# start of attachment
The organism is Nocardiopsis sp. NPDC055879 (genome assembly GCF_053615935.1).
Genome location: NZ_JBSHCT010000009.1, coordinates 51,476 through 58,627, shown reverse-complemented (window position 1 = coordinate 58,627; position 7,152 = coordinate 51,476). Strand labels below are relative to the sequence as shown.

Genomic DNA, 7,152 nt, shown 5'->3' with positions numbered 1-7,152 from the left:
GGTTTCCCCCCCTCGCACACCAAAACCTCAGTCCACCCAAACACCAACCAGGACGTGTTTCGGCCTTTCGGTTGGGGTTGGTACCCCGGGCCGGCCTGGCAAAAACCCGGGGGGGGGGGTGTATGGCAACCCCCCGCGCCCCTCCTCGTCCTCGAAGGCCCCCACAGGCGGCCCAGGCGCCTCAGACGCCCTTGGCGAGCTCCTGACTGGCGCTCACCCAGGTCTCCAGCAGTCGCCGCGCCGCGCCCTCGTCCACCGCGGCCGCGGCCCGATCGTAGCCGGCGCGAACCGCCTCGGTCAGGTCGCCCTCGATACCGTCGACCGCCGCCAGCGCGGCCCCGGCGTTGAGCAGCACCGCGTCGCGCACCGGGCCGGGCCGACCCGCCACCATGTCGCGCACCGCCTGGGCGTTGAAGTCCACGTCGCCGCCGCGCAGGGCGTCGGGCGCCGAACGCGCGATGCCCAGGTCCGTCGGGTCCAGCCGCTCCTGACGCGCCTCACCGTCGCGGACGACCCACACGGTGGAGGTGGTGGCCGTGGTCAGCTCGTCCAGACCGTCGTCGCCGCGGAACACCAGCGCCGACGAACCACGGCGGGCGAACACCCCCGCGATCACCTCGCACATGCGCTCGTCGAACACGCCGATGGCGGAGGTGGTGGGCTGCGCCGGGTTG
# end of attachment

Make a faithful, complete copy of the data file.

The organism is Nocardiopsis sp. NPDC055879 (genome assembly GCF_053615935.1).
Genome location: NZ_JBSHCT010000009.1, coordinates 51,476 through 58,627, shown reverse-complemented (window position 1 = coordinate 58,627; position 7,152 = coordinate 51,476). Strand labels below are relative to the sequence as shown.

Genomic DNA, 7,152 nt, shown 5'->3' with positions numbered 1-7,152 from the left:
GGTTTCCCCCCCTCGCACACCAAAACCTCAGTCCACCCAAACACCAACCAGGACGTGTTTCGGCCTTTCGGTTGGGGTTGGTACCCCGGGCCGGCCTGGCAAAAACCCGGGGGGGGGGGTGTATGGCAACCCCCCGCGCCCCTCCTCGTCCTCGAAGGCCCCCACAGGCGGCCCAGGCGCCTCAGACGCCCTTGGCGAGCTCCTGACTGGCGCTCACCCAGGTCTCCAGCAGTCGCCGCGCCGCGCCCTCGTCCACCGCGGCCGCGGCCCGATCGTAGCCGGCGCGAACCGCCTCGGTCAGGTCGCCCTCGATACCGTCGACCGCCGCCAGCGCGGCCCCGGCGTTGAGCAGCACCGCGTCGCGCACCGGGCCGGGCCGACCCGCCACCATGTCGCGCACCGCCTGGGCGTTGAAGTCCACGTCGCCGCCGCGCAGGGCGTCGGGCGCCGAACGCGCGATGCCCAGGTCCGTCGGGTCCAGCCGCTCCTGACGCGCCTCACCGTCGCGGACGACCCACACGGTGGAGGTGGTGGCCGTGGTCAGCTCGTCCAGACCGTCGTCGCCGCGGAACACCAGCGCCGACGAACCACGGCGGGCGAACACCCCCGCGATCACCTCGCACATGCGCTCGTCGAACACGCCGATGGCGGAGGTGGTGGGCTGCGCCGGGTTG